Justia Connecticut Supreme Court Opinion SummariesArticles Posted in Transportation Law
Dattco, Inc. v. Commissioner of Transportation
Plaintiffs were four bus companies operating buses over routes in and around the cities of New Britian and Hartford. Each plaintiff had authority to operate a bus service over a specific route pursuant to a certificate of public convenience and necessity. When a new busway was constructed by the state, the state sought to hire new companies to operate buses over the routes Plaintiffs currently operate. In a separate action, Plaintiffs sought to enjoin the Commissioner of Transportation from transferring the routes at issue to new operators. While that case was pending, the Commissioner condemned the certificates pursuant to the State’s power of eminent domain. Plaintiff filed the actions that were the subject of this appeal, claiming that the Commissioner lacked the statutory authority to condemn their certificates. The trial court consolidated the actions and granted the Commissioner’s motion for summary judgment, concluding that Conn. Gen. Stat. 13b-36(a) gave the Commissioner authority to condemn the certificates. The Supreme Court reversed, holding that the legislature did not intend for the term “facilities” in the statute to refer to intangible operating rights reflected in the certificates at issue. View "Dattco, Inc. v. Commissioner of Transportation" on Justia Law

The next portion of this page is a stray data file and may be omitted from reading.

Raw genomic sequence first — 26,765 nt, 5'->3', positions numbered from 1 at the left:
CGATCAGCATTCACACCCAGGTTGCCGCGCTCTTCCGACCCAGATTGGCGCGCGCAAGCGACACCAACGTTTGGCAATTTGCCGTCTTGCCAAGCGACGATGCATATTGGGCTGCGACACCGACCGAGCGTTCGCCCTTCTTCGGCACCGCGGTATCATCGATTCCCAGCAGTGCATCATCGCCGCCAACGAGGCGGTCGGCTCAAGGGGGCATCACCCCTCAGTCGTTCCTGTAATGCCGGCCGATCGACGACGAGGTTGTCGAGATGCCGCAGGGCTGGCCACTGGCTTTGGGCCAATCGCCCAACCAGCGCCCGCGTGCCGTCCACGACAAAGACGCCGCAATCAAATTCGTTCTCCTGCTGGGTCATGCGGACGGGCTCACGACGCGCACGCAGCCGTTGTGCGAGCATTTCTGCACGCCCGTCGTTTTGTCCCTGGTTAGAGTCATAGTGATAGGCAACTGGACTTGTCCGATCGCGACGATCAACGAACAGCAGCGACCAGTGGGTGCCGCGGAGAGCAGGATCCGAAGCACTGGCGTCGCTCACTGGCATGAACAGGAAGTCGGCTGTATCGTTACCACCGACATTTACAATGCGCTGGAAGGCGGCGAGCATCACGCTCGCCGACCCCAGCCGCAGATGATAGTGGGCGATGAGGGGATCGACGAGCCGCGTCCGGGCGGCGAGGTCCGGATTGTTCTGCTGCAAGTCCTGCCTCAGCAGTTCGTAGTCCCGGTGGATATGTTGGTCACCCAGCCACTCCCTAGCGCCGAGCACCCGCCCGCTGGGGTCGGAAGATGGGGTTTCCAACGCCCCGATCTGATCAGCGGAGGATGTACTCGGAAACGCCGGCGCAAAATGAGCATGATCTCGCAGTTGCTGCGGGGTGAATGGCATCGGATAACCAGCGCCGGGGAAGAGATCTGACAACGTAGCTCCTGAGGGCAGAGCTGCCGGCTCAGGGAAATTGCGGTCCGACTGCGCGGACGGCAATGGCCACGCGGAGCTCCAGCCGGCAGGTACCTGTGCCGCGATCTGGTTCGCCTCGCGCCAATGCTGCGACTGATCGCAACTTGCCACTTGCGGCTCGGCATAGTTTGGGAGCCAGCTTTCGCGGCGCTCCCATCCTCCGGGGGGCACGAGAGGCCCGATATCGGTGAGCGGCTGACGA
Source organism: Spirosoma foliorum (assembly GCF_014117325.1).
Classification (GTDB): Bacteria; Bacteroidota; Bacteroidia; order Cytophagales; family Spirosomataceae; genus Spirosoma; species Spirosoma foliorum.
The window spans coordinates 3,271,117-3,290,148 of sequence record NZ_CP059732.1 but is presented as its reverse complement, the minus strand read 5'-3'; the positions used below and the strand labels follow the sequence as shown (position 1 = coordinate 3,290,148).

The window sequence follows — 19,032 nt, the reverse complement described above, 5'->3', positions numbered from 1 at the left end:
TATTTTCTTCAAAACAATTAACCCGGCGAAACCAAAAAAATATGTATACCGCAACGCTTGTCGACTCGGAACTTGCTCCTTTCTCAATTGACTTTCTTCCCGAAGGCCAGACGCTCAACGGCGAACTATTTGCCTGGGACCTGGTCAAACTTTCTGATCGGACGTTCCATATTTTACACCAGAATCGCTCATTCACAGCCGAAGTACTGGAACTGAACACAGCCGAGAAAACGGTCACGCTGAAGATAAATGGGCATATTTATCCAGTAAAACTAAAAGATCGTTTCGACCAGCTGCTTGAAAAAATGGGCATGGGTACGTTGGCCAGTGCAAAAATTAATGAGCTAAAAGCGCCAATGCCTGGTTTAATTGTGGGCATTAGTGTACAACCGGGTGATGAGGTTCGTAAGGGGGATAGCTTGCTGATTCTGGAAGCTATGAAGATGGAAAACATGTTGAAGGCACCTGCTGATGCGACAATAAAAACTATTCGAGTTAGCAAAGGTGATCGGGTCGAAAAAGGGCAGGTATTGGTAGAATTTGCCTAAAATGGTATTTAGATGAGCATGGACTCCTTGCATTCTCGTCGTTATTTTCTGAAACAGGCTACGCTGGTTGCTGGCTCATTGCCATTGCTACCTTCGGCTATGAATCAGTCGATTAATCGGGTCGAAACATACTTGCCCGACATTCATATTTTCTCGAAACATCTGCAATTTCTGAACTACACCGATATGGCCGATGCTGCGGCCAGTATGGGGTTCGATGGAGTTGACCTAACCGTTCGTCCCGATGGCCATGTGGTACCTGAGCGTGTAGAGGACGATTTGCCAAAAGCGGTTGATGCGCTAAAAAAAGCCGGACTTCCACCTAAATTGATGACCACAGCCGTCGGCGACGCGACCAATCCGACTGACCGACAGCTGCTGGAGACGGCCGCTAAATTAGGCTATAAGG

Giannoni v. Comm’r of Transp.
Nicholas Giannoni was riding his bicycle on the sidewalk along a state highway. The highway ended at a private driveway and lawn and led directly to a stream culvert. When the sidewalk ended, Nicholas inadvertently rode his bicycle across the driveway, over a patch of grass, and into the culvert, injuring himself. Plaintiffs brought this highway defect action on behalf of Nicholas under Conn. Gen. Stat. 31a-144 against the Commissioner of Transportation. The Commissioner moved to dismiss the complaint on the ground of sovereign immunity. The trial court denied the motion. The Supreme Court affirmed, holding that Plaintiffs alleged a cognizable highway defect claim under section 31a-144. View "Giannoni v. Comm’r of Transp." on Justia Law
Raymond’s Auto Repair, LLC v. Comm’r of Motor Vehicles
The Department of Motor Vehicles found that Raymond’s Auto Repair, LLC had overcharged for the use of its rotator truck to recover a damaged vehicle prior to the actual towing of that vehicle. The hearing officer ordered Raymond’s to pay a $600 restitution fee. The trial court vacated the reimbursement order, holding that state regulation of the pretowing recovery services at issue was subject to federal preemption. The Supreme Court reversed, holding that state regulation of pretowing recovery services, such as Raymond’s use of the rotator truck in this case, was not preempted by federal law. View "Raymond's Auto Repair, LLC v. Comm’r of Motor Vehicles" on Justia Law